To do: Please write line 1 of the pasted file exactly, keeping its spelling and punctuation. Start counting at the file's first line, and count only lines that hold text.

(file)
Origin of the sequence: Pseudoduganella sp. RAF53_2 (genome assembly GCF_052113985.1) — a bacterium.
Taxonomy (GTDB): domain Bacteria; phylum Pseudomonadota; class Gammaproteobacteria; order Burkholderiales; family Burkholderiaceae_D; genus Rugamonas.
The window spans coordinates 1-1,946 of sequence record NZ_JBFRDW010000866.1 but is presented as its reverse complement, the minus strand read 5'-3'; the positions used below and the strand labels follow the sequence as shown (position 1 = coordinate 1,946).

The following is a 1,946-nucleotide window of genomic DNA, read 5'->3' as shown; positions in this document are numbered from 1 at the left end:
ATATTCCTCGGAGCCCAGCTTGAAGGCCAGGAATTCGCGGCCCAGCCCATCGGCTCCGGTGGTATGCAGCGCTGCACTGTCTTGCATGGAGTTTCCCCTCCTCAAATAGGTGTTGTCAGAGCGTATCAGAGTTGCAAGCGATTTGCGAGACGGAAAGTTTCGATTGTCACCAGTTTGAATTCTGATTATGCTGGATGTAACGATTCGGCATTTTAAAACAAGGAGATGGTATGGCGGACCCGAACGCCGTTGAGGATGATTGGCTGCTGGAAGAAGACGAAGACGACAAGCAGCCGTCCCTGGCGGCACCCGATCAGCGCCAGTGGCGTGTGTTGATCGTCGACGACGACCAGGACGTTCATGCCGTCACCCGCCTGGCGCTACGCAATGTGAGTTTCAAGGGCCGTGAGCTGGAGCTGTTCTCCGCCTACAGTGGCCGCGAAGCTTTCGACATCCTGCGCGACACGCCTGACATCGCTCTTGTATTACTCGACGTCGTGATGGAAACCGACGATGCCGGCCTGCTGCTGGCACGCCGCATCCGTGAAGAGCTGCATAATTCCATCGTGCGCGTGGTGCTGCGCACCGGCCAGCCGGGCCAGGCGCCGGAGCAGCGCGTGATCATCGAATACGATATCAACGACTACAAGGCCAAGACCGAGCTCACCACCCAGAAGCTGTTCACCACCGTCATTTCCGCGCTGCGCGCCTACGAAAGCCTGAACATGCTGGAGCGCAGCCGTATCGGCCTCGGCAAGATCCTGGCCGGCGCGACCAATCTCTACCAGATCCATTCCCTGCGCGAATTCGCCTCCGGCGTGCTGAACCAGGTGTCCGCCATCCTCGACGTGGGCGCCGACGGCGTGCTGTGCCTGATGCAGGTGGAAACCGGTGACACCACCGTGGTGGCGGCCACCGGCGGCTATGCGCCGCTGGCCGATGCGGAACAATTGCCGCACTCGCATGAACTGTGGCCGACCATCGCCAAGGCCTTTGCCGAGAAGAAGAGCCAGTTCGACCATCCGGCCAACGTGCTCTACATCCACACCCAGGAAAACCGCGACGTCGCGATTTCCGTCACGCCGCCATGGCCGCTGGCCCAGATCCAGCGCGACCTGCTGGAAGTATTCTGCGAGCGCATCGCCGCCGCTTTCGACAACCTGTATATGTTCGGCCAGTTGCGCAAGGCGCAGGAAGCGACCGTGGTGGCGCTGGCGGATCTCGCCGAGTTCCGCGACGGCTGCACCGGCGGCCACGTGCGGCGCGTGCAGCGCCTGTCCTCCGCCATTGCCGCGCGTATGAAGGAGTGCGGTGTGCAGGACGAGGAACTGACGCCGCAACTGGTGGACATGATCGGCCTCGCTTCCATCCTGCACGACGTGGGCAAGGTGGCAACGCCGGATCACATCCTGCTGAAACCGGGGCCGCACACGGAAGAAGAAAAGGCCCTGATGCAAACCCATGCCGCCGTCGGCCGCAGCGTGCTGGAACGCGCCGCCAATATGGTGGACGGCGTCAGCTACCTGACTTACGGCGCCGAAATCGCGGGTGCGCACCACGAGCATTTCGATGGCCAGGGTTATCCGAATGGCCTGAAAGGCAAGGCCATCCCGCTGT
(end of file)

Origin of the sequence: Pseudoduganella sp. RAF53_2 (genome assembly GCF_052113985.1) — a bacterium.